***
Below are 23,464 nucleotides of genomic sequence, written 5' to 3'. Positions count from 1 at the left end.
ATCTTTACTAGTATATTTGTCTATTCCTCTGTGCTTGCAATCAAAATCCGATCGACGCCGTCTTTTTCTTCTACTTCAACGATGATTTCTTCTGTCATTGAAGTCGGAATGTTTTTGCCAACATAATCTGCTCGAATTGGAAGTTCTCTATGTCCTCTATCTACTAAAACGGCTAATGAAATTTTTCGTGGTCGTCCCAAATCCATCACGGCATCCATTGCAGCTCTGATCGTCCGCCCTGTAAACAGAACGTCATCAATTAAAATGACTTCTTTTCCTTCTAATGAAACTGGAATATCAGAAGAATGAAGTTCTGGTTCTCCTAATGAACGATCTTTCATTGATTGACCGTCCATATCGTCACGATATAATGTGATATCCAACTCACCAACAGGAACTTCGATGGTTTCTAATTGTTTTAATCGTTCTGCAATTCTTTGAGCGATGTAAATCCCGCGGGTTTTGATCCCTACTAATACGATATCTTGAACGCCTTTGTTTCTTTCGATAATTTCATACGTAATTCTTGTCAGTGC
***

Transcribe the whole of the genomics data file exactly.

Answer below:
Below are 23,464 nucleotides of genomic sequence, written 5' to 3'. Positions count from 1 at the left end.
ATCTTTACTAGTATATTTGTCTATTCCTCTGTGCTTGCAATCAAAATCCGATCGACGCCGTCTTTTTCTTCTACTTCAACGATGATTTCTTCTGTCATTGAAGTCGGAATGTTTTTGCCAACATAATCTGCTCGAATTGGAAGTTCTCTATGTCCTCTATCTACTAAAACGGCTAATGAAATTTTTCGTGGTCGTCCCAAATCCATCACGGCATCCATTGCAGCTCTGATCGTCCGCCCTGTAAACAGAACGTCATCAATTAAAATGACTTCTTTTCCTTCTAATGAAACTGGAATATCAGAAGAATGAAGTTCTGGTTCTCCTAATGAACGATCTTTCATTGATTGACCGTCCATATCGTCACGATATAATGTGATATCCAACTCACCAACAGGAACTTCGATGGTTTCTAATTGTTTTAATCGTTCTGCAATTCTTTGAGCGATGTAAATCCCGCGGGTTTTGATCCCTACTAATACGATATCTTGAACGCCTTTGTTTCTTTCGATAATTTCATACGTAATTCTTGTCAGTGC